Finnish town gives locals free cake if they cut their carbon footprint

A town in Finland has found a rather tasty incentive to encourage its inhabitants to cut down their carbon emissions: free cake.

Lahti, situated 100 kilometers north of Helsinki, has developed an app that tracks residents’ CO2 usages based on traveling by car, public transport, bike or walk.

The app, called CitiCAP and developed with European Union funds, gives volunteers a weekly carbon quota. If they come in under the quota, they get virtual money that can be used to buy bus tickets, access to the swimming pool, and yes, buy slices of cake.

“You can earn up to two euros (per week) if your travel emissions are really low,” said the project’s research manager, Ville Uusitalo. “But this autumn, we intend to increase the price tenfold.”

On average, a resident Lahti – population 120,000 people – “emits the equivalent of 21 kilograms of CO2 per week”, according to Uusitalo. The app challenges users to reduce their carbon emissions by a quarter. So far 2,000 residents have downloaded the app, with up to 200 of them using it simultaneously.

CitiCAP’s developers hope similar tools in the future will help people manage their consumption-related emissions.

Solution News Source

Finnish town gives locals free cake if they cut their carbon footprint

A town in Finland has found a rather tasty incentive to encourage its inhabitants to cut down their carbon emissions: free cake.

Lahti, situated 100 kilometers north of Helsinki, has developed an app that tracks residents’ CO2 usages based on traveling by car, public transport, bike or walk.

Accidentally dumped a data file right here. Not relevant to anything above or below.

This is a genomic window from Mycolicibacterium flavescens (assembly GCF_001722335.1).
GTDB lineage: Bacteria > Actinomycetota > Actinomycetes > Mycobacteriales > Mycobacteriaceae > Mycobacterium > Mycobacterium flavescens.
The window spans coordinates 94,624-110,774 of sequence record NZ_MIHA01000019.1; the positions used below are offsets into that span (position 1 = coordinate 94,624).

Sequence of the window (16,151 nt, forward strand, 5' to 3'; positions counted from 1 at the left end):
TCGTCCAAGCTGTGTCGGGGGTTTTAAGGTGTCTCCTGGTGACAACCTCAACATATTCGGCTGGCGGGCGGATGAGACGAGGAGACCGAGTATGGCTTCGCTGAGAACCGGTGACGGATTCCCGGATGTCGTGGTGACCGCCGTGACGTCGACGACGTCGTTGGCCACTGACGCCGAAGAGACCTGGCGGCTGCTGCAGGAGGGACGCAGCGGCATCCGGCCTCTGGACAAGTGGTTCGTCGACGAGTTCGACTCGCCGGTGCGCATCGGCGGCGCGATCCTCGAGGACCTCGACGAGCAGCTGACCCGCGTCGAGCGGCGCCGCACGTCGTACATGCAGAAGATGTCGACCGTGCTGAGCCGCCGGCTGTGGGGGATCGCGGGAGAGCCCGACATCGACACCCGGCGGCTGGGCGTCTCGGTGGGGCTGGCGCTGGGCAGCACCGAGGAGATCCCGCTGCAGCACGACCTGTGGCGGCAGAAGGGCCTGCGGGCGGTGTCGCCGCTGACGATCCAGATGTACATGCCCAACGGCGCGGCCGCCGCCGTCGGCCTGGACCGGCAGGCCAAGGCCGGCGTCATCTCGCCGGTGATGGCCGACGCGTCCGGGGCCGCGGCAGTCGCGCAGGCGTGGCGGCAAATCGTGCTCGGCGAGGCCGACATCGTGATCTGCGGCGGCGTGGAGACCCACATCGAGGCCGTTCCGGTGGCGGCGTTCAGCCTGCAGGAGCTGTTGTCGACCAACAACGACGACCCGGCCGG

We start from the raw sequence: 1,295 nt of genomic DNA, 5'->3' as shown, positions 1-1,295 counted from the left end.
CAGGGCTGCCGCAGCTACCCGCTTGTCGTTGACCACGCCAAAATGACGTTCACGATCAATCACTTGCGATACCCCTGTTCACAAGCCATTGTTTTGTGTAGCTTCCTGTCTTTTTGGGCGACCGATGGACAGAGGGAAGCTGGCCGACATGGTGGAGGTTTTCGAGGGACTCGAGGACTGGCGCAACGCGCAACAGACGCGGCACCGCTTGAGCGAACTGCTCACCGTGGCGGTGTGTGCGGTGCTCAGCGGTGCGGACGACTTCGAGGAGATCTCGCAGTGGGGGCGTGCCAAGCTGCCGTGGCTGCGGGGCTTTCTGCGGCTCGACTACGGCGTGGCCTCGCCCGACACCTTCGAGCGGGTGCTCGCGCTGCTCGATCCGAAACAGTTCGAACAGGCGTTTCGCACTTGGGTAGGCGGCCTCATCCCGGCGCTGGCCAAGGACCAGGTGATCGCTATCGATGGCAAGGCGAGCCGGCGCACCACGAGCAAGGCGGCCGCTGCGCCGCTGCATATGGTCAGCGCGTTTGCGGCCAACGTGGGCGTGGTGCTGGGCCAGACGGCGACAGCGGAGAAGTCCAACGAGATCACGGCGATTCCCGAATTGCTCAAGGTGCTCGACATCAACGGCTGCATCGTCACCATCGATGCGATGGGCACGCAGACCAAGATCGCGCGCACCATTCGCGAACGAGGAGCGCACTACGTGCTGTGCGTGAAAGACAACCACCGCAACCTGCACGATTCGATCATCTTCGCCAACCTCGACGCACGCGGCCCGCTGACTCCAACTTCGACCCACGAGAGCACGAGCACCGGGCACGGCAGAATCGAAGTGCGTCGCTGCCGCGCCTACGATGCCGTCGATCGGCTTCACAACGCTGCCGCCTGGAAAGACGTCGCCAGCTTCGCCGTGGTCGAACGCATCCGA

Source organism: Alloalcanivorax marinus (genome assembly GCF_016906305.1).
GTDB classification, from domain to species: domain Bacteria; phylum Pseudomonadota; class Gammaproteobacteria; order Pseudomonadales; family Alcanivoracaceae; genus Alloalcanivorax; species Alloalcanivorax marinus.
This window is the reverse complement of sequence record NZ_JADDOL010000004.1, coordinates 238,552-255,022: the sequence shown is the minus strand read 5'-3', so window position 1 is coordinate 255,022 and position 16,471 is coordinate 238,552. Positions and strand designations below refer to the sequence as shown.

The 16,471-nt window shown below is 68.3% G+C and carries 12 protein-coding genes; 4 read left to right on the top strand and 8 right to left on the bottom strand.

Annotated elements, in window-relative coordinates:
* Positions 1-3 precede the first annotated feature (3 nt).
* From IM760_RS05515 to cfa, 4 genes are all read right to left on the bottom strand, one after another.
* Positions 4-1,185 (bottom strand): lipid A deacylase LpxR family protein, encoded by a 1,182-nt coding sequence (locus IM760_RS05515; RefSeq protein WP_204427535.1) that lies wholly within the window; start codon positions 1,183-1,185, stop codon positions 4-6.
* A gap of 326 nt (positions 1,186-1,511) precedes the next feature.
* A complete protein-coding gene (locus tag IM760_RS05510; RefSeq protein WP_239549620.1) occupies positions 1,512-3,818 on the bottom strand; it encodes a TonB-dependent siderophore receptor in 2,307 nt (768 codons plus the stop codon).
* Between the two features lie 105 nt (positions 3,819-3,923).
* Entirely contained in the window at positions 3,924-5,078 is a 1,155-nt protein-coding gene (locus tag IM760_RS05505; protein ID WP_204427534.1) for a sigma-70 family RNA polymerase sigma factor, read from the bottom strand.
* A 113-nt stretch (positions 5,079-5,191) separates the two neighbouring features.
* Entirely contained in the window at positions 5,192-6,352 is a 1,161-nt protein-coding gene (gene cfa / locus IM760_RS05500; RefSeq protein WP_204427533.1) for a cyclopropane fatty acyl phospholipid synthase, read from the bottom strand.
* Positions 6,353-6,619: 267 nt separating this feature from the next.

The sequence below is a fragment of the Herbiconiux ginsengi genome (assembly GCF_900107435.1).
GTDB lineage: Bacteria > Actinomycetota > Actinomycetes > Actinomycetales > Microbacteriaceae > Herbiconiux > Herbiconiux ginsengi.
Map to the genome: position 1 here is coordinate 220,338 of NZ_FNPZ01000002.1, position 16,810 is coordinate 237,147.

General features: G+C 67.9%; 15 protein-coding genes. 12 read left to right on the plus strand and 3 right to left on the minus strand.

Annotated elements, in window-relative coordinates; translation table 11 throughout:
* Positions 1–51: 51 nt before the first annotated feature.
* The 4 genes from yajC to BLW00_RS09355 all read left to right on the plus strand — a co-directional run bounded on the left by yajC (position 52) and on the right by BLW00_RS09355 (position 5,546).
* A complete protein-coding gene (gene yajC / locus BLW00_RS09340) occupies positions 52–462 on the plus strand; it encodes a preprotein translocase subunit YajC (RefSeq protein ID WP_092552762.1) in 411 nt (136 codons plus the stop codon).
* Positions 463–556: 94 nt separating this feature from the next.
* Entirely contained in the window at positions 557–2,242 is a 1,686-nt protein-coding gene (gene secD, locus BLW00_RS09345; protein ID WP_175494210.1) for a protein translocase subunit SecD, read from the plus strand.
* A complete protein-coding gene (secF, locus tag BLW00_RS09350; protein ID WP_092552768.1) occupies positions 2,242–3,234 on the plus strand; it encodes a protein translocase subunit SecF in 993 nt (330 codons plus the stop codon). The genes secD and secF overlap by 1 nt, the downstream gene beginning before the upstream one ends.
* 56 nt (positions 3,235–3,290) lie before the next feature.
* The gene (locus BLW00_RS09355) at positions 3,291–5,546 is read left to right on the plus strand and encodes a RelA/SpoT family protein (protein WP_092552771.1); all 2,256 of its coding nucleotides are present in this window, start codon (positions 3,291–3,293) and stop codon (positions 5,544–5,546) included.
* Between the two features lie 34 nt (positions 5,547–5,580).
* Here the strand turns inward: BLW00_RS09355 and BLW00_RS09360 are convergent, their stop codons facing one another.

The app, called CitiCAP and developed with European Union funds, gives volunteers a weekly carbon quota. If they come in under the quota, they get virtual money that can be used to buy bus tickets, access to the swimming pool, and yes, buy slices of cake.

“You can earn up to two euros (per week) if your travel emissions are really low,” said the project’s research manager, Ville Uusitalo. “But this autumn, we intend to increase the price tenfold.”

On average, a resident Lahti – population 120,000 people – “emits the equivalent of 21 kilograms of CO2 per week”, according to Uusitalo. The app challenges users to reduce their carbon emissions by a quarter. So far 2,000 residents have downloaded the app, with up to 200 of them using it simultaneously.

CitiCAP’s developers hope similar tools in the future will help people manage their consumption-related emissions.

Solution News Source

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